The English language is the preferred language of communication in Ireland so I would not call it “exclusive”.
It’s your own fault that I speak with my Polish colleagues in English and not Irish.
We didn’t learn Irish, because it’s hard and not similar to languages that we speak already. (Russian and Latvian are much closer to each other than Irish and English) Learning it takes a lot of time and money. There is no Irish speaking community around us and we’d have to specifically look for people who speak Irish in order to practice it. Not to mention that there are no exclusive cultural products in Irish that I’d be interested in. And finding people that I’d actually want to speak to is much harder when the number of speakers is like 40k or so. And I’m also not an Irish nationalist and don’t consider myself to be Irish at all – so I don’t even need to learn it in order to be a “real Irishman”.
The language is like a choosing beggar that’s playing hard to get.
How is anyone planning to solve all the problems that I mentioned? Most if not all of them apply to people that are born here too.
Or you could just fuck off back to Poland and then you’d have no need of whingeing about the Irish language at all.
Sean, in fairness to Jānis he provides a useful – if caustic – outsider’s view of our peculiar post-colonial society. We might not like what he has to say but it is worth listening to. I have found myself in reluctant agreement with him more times than not. Sad to say 😉
One of a most disturbing things about Ireland for me (is as an tSile dom) is the hate against the Irish language. It could be a typical philistine attitude but it’s so widely spread and especially in the press (I want to write “in the English-language press of Ireland” but it seems there is no Irish-language press unless TG4 and some other sites) but also in “academe”, Dublin based academe. It’s so sad but as you wrote in other post the defence of Gaeilge only can come from Civil Society (Gaelscoileanna movement, Irish language groups, etc) and not from the blueshirt Fine Gael (what irony, an anti-Irish party with Irish name) State and rightist Government(s). The worst comments I read from Irish were: “English is the language of integration and Irish is the language of exclusion” or “the English is our native language, it’s the language of the majority of population and we must be proud of it”. The first oficial language according to the Constitution of Ireland doesn’t enjoy of real protection and promotion, even the websites of the vast majority of State institution lack of Gaeilge translation. Gaeilge can only save by the Irish citizens (apathy seems to be more dominant than hate), it’s your language but it seems to be more appreciated outside Ireland than in Ireland.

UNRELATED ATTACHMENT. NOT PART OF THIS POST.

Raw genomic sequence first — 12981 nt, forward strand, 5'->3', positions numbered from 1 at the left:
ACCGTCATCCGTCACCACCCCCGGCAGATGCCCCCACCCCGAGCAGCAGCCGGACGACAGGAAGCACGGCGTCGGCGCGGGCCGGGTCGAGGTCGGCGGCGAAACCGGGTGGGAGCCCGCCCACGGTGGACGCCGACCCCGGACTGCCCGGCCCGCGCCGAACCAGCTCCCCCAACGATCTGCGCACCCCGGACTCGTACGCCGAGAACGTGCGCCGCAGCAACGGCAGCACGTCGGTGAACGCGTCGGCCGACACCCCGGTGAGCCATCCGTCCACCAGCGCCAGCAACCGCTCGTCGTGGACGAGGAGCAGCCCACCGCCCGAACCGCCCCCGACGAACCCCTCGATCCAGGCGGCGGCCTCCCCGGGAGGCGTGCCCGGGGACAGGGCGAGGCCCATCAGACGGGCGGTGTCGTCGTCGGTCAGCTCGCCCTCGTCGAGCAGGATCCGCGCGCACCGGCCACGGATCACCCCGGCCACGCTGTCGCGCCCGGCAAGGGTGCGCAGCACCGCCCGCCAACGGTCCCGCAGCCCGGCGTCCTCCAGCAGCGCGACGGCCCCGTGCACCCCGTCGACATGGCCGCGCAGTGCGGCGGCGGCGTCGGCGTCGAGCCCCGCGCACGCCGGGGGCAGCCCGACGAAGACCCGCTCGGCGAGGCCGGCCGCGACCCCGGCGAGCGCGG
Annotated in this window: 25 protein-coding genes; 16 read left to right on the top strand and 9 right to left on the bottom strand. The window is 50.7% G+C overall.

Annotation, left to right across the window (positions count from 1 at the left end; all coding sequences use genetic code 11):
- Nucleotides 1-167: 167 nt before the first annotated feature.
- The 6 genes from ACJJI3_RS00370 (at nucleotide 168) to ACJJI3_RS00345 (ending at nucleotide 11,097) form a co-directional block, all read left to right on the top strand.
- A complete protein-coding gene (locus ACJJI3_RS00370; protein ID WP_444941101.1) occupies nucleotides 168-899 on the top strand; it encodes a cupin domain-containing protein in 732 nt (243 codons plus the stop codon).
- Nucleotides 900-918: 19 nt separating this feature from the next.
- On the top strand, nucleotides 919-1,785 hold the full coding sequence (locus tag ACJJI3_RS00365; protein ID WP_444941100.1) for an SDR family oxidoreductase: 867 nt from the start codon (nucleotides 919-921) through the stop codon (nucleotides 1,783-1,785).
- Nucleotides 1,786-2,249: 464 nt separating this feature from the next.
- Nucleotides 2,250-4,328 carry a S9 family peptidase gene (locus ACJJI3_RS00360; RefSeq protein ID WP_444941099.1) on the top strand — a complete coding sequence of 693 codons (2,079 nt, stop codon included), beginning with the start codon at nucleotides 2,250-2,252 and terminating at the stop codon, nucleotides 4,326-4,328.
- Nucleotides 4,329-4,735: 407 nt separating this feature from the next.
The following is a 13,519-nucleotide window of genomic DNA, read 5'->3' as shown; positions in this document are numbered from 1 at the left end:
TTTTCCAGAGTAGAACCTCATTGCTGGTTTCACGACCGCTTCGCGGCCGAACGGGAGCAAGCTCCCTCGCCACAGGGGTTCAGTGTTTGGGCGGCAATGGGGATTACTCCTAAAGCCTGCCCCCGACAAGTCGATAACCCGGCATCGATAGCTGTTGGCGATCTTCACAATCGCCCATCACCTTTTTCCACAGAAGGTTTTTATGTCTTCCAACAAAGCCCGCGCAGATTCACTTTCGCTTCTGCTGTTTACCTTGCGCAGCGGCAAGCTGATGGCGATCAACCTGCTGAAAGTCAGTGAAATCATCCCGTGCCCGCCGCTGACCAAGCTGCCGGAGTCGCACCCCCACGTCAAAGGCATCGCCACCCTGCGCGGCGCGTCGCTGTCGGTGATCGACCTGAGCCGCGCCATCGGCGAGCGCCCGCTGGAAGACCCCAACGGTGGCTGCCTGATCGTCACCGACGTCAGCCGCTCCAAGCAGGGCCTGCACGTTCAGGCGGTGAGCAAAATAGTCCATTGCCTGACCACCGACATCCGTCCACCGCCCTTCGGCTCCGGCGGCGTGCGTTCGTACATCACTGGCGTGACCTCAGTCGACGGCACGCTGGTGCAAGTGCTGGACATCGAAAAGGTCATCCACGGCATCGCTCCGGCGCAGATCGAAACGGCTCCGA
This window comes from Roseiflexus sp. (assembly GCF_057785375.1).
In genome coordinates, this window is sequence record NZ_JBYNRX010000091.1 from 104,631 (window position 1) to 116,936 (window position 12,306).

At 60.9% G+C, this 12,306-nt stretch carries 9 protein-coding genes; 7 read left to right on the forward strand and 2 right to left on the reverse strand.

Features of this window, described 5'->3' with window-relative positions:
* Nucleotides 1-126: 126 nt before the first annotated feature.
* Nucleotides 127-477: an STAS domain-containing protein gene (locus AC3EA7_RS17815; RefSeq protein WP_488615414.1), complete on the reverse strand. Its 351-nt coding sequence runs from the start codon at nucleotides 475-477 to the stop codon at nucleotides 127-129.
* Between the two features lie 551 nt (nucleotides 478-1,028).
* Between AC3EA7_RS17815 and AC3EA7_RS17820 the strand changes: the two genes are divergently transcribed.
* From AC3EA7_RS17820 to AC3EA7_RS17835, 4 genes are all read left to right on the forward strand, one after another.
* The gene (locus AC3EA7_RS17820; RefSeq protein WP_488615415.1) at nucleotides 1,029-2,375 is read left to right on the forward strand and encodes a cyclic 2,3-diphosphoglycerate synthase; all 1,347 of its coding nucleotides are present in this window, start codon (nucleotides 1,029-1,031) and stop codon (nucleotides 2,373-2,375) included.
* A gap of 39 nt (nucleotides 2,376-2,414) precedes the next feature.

All too true, Luis. I would add that institutional discrimination remains one of the greatest hurdles to overcome, one that drives or anchors much else. None of the political parties in Ireland, including Sinn Féin, have any plan to overcome that. Or to even tackle it in the first place.
The only successful model to increase the number of speakers is immersion like Catalan or Basque model (but reading the posts here seems to be that there’s no Government interest in it) but I think It’s necessary to change also the apathy of average Irish citizen towards the Gaeilge and that effort only can come from below. I know it’s harder to work into an hostile environment with a poisonous West-Brit press and a irishfreestatelover party government but perhaps the lack of a reputated Irish-language press with a different vision doesn’t provide a stronger impulse, I think it’s necessary to create media and the german Junge Welt cooperative model is a good example of a good work. It’s sad to see that An Phoblacht is a English-language paper with a very few articles in Irish (and the Sinn Féin website is the same. Comhaontas Glas, at least, have a Irish site), I see the Irish for politicians is only a ornamental language (and often the Irish language name is smaller font, something symptomatic). I think perhaps a good action is to sue the Irish State in European Court of Human Rights and demand to State and political parties the use of Irish (Sinn Féin might be an example but sadly it’s part of the Anglophone consensus).